In the heart of Racine, wedged between a blue-collar residential neighborhood and an industrial district, sits Veteran Village, a collection of 15 tiny houses just 128 square feet each.
The tiny homes are clustered on a 1-acre lot. The rectangle-shaped bunkhouses are about the size of college dorm rooms with sloped roofs, rustic siding, windows and front stoops.
The tiny homes are used as transitional housing for homeless veterans under management by Racine nonprofit Veterans Outreach of Wisconsin.
In Janesville, a local man wants to try something similar to help the homeless.
Rich Snyder, a craftsman and stained glass artist, is best known locally for leading a multimillion-dollar revamp of the Oak Hill Cemetery chapel that at one time faced the wrecking ball.
Snyder’s latest dream is to build a cluster of five or six 200-square-foot tiny homes on a residential lot somewhere in Janesville.
In Racine, the vets earn money at jobs and live rent-free in tiny homes. Their residency is paid under a privately-funded program run by Veterans Outreach.
The houses give residents their own roofs, their own spaces and doors that lock behind them as they sleep. The village of 15 homes, along with an on-site community center where five Veterans Outreach full-time employees work, creates a feeling of security, self-worth and community for people who’ve spent time isolated in homelessness, the agency’s executive director, Jeff Gustin, said.
The group’s aim: to help its clients build enough momentum to escape homelessness and, at some point, find permanent housing.
“We’re trying to give them a sense of pride and ownership. That’s the big thing that we want to thrive into their future,” Gustin said.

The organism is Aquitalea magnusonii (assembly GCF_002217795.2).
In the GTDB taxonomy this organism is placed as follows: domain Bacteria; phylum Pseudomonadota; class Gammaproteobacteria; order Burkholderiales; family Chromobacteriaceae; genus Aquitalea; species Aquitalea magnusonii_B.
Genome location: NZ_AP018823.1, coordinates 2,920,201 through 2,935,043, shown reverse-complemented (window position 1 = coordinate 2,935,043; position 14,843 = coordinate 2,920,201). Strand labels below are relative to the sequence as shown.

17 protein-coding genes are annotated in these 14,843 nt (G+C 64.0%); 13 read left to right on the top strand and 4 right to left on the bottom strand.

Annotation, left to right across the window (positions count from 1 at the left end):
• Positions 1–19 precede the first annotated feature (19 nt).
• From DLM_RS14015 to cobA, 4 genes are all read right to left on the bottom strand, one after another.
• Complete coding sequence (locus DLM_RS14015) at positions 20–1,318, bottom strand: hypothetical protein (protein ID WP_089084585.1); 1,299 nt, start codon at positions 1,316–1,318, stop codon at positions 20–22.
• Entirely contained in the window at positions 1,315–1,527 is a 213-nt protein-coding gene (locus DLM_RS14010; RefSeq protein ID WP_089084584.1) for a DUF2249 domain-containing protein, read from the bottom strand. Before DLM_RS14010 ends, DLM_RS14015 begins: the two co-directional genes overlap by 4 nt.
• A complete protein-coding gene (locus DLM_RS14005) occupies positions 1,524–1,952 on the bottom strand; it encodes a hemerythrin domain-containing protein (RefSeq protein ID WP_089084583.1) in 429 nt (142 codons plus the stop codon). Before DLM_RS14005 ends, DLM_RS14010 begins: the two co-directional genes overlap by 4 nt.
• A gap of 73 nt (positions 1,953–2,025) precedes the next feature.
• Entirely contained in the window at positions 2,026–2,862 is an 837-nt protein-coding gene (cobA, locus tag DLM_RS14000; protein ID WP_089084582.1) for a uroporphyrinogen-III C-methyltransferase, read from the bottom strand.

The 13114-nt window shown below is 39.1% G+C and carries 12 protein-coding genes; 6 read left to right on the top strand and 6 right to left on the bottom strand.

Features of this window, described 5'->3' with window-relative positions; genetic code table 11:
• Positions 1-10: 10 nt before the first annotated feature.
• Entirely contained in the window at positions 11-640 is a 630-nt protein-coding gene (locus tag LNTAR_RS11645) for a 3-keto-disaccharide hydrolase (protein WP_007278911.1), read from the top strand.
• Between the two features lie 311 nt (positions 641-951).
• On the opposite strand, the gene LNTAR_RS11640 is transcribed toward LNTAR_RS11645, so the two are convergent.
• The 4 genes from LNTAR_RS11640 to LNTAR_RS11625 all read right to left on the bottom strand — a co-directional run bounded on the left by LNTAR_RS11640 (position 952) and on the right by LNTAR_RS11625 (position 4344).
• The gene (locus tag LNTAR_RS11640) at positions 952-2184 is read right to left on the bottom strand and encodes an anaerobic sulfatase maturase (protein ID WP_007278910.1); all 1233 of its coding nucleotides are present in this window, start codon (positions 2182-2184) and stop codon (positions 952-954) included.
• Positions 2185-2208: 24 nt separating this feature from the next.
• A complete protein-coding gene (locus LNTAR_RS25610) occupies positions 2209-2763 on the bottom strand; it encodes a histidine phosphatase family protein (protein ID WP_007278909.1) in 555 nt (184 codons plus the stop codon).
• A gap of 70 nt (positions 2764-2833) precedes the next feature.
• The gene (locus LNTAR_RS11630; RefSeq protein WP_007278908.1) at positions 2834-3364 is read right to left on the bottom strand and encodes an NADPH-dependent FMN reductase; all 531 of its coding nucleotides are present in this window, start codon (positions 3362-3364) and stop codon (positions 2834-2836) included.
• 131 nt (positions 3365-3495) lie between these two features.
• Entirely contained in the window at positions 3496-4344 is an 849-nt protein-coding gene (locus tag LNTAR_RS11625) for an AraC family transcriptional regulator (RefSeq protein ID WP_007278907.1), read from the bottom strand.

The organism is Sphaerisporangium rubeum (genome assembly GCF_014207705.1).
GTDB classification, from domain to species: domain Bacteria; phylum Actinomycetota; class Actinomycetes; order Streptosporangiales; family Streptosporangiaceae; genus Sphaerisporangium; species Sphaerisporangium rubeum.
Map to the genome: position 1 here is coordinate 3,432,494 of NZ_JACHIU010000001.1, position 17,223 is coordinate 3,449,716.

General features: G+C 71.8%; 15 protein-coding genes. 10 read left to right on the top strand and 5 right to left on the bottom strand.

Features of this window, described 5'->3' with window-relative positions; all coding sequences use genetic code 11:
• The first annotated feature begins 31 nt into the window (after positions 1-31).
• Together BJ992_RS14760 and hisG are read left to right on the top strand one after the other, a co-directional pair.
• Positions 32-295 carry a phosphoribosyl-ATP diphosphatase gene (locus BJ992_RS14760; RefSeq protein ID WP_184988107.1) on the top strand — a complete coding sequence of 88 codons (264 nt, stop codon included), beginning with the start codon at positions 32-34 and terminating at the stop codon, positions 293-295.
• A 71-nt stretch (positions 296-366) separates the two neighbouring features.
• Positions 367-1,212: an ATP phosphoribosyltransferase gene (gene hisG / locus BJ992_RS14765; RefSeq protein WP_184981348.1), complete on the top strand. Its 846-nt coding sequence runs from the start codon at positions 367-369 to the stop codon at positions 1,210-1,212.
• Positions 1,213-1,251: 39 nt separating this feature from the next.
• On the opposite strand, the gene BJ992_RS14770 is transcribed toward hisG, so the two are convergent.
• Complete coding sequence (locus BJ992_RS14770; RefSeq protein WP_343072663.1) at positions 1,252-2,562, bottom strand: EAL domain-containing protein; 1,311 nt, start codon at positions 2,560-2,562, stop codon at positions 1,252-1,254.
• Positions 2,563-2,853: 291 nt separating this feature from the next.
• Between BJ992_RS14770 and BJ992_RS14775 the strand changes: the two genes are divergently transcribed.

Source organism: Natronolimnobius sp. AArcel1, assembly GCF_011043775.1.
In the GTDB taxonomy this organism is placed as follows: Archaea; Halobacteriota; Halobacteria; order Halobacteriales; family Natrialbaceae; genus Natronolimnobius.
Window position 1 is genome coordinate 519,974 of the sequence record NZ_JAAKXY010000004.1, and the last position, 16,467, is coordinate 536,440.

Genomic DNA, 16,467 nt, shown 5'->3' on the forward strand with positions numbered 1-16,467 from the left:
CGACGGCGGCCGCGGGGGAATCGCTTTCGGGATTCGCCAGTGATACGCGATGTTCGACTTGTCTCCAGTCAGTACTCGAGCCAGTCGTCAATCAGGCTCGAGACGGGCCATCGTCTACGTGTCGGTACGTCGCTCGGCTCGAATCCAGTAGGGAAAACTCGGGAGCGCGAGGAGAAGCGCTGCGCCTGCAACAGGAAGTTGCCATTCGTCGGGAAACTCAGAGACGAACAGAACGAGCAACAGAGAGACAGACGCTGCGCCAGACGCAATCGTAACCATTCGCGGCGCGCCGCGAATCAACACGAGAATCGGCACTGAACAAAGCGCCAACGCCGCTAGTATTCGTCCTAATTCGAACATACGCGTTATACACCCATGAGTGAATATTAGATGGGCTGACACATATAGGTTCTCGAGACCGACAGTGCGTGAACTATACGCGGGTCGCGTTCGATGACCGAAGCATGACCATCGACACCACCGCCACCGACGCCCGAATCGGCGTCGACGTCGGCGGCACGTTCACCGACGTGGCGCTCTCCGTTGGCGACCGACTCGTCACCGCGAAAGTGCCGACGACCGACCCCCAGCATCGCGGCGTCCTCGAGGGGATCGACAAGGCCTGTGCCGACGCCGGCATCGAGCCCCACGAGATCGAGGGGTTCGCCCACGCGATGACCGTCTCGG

The Janesville idea
The tiny homes Snyder proposes for Janesville would serve as a small transitional housing village for the local homeless population. Snyder envisions the tiny homes as rent-free quarters where people recovering from homelessness could live while saving money for an apartment or permanent home.
Snyder believes it would take a local nonprofit to run and manage the tiny homes as a self-sustaining program. The directors of one area nonprofit that serves homeless people plans to discuss his idea with its board this month, he said.
Meanwhile, “about 15 people” associated with the Oak Hill Cemetery chapel project have said they’d donate labor to the project. He’s now applying for a grant that could put some of the tiny home building in the hands of local students.
Snyder in January pitched his idea and some tiny home plans to city officials. He said he has gotten some feedback from the city.
Under Snyder’s proposal, the homes would be prefabricated before being set on concrete slabs on a city-owned residential lot. Ideally, he said, they’d be linked to city services.
Snyder said he has eyed two vacant lots adjacent to a residential area west of the former General Motors assembly plant. Both sites, he said, are close to a city bus stop.
Snyder believes that with donated materials and labor it could cost about $40,000 to build five or six tiny homes. Snyder believes the total project could be less than $200,000, although he said that estimate might not include the price of land.
This month, Snyder hopes to build a prototype tiny home with a bathroom, kitchenette and sleeping and living quarters. He’d use it to showcase the project to potential donors or volunteers.
“I haven’t really had anybody tell me, yet, that it’s a bad idea. I feel like as soon as we had some concrete plan, we could produce them,” Snyder said.
Tiny homes—homes typically smaller than 400 square feet—aren’t allowed in Janesville because they’re far too small to meet city residential code requirements. City rules require homes to have floor space of at least 800 square feet, and the rules allow a single one-unit or two-unit dwelling on a typical residential lot. A tiny home village would place multiple homes—each one potentially with its own electric, gas and water service—on a single lot.